Beginners Group Ride Skills (Podcast #17)

Beginners Group Ride Skills (Podcast #17)

Group RidingWith the arrival of warm temperatures and sunshine, many people begin to get the itch for company on their rides.  Beginners and long time solo riders alike will begin to start searching out group rides.  But honestly, how many actually attend one of the gatherings?  Why don't more people try them out?  

In today's podcast, we'll talk about some of the obstacles beginners (or advanced riders new to the group riding scene) face, and ways to overcome them.  We'll also learn some ways to keep ourselves and our fellow group riders safe and happy on their rides.

We'll talk about:

  • Information you should know before the ride (speed, length, terrain, drop/no drop)
  • How to endear yourself to a new group (show up EARLY!)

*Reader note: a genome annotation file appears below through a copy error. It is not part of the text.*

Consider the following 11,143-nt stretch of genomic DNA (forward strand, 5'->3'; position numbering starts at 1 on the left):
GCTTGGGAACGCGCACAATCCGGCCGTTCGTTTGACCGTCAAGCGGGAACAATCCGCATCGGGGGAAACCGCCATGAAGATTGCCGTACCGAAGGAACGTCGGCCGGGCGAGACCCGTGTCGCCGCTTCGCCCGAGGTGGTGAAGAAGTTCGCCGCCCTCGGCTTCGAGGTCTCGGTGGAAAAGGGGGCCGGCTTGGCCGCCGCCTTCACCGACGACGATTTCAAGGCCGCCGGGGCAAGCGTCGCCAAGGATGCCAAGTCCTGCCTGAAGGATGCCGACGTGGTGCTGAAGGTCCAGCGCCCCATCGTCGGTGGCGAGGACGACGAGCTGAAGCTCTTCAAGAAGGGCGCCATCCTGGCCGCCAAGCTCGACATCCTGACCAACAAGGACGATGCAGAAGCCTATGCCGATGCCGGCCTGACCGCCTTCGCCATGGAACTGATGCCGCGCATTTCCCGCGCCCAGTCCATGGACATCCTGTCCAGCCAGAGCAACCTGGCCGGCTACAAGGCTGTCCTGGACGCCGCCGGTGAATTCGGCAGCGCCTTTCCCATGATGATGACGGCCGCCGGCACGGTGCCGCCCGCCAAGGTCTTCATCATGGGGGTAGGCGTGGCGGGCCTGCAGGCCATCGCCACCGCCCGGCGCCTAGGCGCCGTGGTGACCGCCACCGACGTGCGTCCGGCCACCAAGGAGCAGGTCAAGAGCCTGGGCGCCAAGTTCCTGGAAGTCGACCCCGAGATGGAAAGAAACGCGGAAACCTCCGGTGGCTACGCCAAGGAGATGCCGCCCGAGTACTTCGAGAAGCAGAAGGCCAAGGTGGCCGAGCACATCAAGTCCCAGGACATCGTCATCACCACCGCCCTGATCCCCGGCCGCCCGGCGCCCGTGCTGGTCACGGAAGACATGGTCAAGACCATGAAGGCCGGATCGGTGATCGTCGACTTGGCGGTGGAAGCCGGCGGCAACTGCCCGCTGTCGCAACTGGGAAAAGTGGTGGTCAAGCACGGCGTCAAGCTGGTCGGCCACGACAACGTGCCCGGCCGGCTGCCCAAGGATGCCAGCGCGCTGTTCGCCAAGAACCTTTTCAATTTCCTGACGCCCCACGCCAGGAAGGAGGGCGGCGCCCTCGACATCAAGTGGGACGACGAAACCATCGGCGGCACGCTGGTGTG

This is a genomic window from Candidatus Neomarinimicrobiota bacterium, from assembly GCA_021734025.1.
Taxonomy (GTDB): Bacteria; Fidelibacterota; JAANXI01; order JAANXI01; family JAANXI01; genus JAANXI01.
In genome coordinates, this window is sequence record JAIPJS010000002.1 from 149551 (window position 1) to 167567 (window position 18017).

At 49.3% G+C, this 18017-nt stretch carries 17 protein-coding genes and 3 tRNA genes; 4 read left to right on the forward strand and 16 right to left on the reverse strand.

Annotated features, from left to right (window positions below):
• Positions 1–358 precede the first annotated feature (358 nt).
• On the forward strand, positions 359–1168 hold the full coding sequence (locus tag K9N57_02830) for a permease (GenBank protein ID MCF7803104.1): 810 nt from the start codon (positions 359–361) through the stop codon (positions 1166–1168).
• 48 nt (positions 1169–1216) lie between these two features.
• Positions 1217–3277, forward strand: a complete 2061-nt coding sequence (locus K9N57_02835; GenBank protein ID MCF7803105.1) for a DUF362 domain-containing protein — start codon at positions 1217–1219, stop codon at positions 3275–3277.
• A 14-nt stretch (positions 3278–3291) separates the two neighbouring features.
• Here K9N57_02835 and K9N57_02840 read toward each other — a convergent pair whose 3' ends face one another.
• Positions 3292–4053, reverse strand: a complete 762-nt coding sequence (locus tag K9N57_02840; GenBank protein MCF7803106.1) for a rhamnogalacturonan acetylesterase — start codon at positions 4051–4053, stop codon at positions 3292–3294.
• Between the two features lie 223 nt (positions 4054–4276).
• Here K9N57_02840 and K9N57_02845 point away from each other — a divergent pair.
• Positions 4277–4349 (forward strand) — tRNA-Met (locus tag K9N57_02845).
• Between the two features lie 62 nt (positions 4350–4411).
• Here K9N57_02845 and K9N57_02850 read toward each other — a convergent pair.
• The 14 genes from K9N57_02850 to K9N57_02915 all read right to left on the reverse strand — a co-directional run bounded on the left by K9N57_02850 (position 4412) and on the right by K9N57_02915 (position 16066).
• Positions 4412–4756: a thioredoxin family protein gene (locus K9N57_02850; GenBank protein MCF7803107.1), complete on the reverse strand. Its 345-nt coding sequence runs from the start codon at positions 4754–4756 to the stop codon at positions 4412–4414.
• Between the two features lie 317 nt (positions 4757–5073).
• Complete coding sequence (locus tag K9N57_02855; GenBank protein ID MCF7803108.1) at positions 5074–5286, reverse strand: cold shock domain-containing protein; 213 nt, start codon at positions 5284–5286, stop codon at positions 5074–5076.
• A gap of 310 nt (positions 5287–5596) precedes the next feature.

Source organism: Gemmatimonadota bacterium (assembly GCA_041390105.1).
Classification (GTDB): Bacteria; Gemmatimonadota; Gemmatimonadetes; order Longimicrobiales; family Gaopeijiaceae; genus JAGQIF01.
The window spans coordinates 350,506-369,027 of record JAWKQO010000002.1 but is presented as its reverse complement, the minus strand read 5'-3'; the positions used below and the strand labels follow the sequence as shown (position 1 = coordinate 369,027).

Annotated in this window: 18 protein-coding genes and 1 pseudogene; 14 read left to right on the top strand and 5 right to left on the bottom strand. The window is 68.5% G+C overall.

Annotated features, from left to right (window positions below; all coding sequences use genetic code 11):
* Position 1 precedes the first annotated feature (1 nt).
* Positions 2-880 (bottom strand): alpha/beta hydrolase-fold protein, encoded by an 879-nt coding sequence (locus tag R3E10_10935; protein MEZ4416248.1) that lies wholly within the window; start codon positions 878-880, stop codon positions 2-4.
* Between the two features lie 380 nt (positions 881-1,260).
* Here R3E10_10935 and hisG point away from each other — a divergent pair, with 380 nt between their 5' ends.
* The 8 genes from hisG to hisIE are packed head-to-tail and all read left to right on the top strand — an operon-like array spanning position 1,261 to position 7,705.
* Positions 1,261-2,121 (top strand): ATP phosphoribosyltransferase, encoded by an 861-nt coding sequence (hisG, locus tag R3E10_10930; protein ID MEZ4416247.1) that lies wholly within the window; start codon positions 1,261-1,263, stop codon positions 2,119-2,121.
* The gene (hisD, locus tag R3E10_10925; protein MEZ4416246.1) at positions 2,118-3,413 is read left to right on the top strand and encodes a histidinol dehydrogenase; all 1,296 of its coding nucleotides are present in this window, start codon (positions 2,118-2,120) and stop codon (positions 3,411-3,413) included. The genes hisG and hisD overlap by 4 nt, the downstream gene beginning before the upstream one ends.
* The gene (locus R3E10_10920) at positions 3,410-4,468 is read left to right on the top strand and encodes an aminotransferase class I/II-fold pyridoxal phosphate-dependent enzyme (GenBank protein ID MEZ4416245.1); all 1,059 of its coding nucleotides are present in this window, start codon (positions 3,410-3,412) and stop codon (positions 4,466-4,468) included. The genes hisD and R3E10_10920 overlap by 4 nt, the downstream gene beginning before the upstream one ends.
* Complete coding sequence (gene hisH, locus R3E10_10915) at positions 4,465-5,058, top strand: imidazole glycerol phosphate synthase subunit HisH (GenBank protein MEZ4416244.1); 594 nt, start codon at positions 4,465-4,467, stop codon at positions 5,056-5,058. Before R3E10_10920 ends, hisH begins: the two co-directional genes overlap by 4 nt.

• Finding out information from the group before you leave the meeting area.
  • Learning the importance of communicating with the group.
  • Safe and predictable riding
  • Being able to take criticism if you make mistakes.

Questions and comments are always welcome.  Remember to rate this podcast on iTunes.

About the Author:

After graduating from Ithaca College with a degree in Exercise and Sport Science/Pharmacology, I continued my education with a doctorate of Chiropractic from New York Chiropractic College. As I progressed through my education, I was able to apply the concepts I learned in the lab to my own daily workouts and goals. At the time, I was following some of the principles of traditional coaching and getting mediocre results. Frustrated, I realized that if I could apply all my physiology, chemistry, nutrition and training knowledge, I could “build a better mousetrap” not just for my own training, but for other athletes. With this goal in mind, I started Tailwind Coaching, to help cyclists [with busy lives and limited training time] become stronger, faster, fitter and healthier. And while I may not be a ex-ProTour rider, an Olympic Coach or even a prolific race winner, I am something that most coaches are not: a regular guy just like you who has a job, a family and a desire to be a stronger cyclist.